The BIA's Cobell Land Buy Back Plan Is a Mess

Jay Daniels

The Cobell settlement, approved on November 24, 2011, provides for a $1.9 billion Trust Land Consolidation Fund (Fund). The Settlement charges the U.S. Department of the Interior with the responsibility to use the Fund within a 10-year periodto acquire individual Indian land interest at fair market value as defined in the Indian Land Consolidation Act (ILCA). The overall goal of the Cobell Land Buy Back Program is to reduce the number of highly fractional interests through individually-owned Indian landconveyances to tribes.

This is just my opinion, but the present Cobell Land Buy Back Program is very flawed. I have said this from the beginning. The Land Buy Back Program was approved in November 2011. As of today, no highly fractionated interest has been acquired and the shelf life of the usage of the funds is allocated for only 10 years from the November 24, 2011 approval date of the Cobell settlement.

Recently, the Bureau of Indian Affairs announced offers were issued to acquire interest on the Pine Ridge and Makah reservations. The issue is how did they determine land values pursuant to fair market value (FMV), or other determinations as required? How can they determine FMV that quickly? They most likely conducted a market analysis which doesn’t value property which should be based on improvements individually on each tract such as utilities and access. But rather market analysis values most properties at the same value whether there are improvements or not.

Also, there are several other reservations which have higher fractionated interests and those tribes have been bypassed. This means that when the BIA does start acquiring interest on those reservations, they will have less time to work on the acquisition of those interests. Wow, who was the genius who put together this plan? Common sense would seem to indicate that you take care of the biggest part of the task first and then float into the lesser tasks at the end so you can show some accomplishment and effort.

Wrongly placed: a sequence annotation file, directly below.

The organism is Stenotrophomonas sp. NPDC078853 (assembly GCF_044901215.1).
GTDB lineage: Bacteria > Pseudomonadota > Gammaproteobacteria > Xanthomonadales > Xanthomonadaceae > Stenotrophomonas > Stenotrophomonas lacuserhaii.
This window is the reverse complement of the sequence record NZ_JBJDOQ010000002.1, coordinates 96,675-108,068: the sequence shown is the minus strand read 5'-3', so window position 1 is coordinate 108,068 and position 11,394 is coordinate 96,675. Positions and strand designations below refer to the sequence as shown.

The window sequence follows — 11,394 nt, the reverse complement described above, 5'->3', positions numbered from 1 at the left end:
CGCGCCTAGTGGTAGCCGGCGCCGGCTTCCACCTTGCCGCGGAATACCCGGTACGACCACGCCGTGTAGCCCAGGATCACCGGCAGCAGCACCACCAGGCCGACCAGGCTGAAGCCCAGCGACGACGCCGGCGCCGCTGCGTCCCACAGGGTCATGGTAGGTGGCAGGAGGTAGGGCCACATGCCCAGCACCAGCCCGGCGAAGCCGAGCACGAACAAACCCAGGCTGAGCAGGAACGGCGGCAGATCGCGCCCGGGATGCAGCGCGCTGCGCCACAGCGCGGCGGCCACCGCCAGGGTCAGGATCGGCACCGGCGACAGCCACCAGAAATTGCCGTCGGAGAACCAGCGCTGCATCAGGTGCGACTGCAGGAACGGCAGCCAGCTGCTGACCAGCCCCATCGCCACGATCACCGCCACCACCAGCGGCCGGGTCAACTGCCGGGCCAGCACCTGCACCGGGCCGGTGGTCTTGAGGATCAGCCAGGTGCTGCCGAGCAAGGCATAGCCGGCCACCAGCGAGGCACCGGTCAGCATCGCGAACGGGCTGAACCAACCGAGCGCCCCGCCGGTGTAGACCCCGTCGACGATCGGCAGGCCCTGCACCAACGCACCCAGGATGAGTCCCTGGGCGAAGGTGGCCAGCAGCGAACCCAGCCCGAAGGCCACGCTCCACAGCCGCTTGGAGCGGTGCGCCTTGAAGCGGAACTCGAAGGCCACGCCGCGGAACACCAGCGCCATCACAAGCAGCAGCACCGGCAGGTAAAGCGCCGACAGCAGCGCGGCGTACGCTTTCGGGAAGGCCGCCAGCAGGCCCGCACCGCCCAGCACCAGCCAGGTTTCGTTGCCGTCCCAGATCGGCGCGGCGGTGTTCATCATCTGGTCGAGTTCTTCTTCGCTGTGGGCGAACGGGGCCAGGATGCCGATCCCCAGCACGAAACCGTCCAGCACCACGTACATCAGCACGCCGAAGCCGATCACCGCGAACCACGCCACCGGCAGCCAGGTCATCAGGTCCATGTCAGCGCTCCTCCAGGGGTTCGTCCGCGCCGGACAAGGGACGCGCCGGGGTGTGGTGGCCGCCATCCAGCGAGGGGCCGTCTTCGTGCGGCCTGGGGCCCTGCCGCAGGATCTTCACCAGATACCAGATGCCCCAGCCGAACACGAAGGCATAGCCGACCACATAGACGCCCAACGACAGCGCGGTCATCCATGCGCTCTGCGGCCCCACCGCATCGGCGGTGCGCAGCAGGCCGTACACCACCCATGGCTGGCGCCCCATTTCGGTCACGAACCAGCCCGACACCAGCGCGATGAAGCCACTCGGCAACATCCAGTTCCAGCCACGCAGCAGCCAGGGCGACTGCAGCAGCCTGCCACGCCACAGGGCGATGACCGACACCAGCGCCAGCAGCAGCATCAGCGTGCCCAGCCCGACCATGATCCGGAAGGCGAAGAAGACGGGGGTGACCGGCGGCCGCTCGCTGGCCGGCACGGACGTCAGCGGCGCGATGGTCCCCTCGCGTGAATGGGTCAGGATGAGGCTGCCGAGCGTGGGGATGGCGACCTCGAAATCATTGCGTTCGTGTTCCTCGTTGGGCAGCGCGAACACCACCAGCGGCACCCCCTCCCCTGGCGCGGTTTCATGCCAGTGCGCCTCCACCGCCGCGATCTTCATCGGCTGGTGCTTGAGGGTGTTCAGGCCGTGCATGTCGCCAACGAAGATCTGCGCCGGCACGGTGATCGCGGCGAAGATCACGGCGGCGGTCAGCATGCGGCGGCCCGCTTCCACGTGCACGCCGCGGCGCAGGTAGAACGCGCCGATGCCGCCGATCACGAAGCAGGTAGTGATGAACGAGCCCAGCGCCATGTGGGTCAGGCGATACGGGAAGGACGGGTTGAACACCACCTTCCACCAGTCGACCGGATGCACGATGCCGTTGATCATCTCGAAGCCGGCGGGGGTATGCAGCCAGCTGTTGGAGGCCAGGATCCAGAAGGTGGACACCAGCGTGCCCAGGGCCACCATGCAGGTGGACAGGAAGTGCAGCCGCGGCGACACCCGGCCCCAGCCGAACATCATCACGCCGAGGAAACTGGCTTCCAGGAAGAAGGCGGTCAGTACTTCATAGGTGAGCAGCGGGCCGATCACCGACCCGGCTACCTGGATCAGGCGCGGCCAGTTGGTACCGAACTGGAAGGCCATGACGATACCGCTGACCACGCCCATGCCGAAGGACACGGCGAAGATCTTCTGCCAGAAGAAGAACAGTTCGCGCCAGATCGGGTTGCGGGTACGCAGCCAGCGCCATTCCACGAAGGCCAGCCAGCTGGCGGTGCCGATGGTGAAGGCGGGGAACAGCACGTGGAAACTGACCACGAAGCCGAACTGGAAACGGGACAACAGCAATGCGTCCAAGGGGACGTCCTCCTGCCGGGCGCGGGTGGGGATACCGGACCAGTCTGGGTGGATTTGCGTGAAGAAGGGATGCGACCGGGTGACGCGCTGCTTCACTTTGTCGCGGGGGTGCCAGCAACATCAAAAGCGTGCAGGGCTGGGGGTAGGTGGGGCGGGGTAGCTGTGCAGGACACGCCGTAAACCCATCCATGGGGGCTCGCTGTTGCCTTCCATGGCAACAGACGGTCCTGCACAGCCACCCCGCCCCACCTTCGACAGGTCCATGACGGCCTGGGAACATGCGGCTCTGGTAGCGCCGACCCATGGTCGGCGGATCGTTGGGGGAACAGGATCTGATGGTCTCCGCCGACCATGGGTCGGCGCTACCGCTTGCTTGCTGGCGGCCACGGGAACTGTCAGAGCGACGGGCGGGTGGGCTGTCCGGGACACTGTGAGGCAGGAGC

If this program can be salvaged, BIA needs to place folks in those positions who have worked for years in the land acquisition program to make the processfaster and smoother. Not going to happen though because they are too far into the process and their friends are entrenched in those jobs. I predicted this in my article entitled Cobell Land Buy Back could become a Land Give Back by the time it’s over. They had folks develop the plan who didn’t understand thefull process without input from the field. Doomed to fail but no one is making waves. It’s a backroom deal where the good old boys, or women, are calling the shots.

And finally, it’s easy to develop plans behind closed doors in Wash. D.C. by folks who have never worked on the frontlines, or at the agencies, where they have to deal with tribal members who are desperately waiting for a payment because their utilities are about to be shut off, their rent is past due and they face eviction, and without assistance from those frontline BIA staff, they have very little hope.

Once again, the Cobell Land Buy Back Program is flawed and Indian country is going to pay the price at the end. My recommendation is that land owners hang onto to their interests until they get what they want or deserve. The purpose of an appraisal doesn’t establish what you will get paid, but where you start negotiations. Appraisals, comprehensive and fair in its calculation is key.

Jay Daniels has 30 years of experience working in Indian Country, managing trust lands and is a member of the Cherokee Nation of Oklahoma. You can find resources and information at RoundhouseTalk.com.


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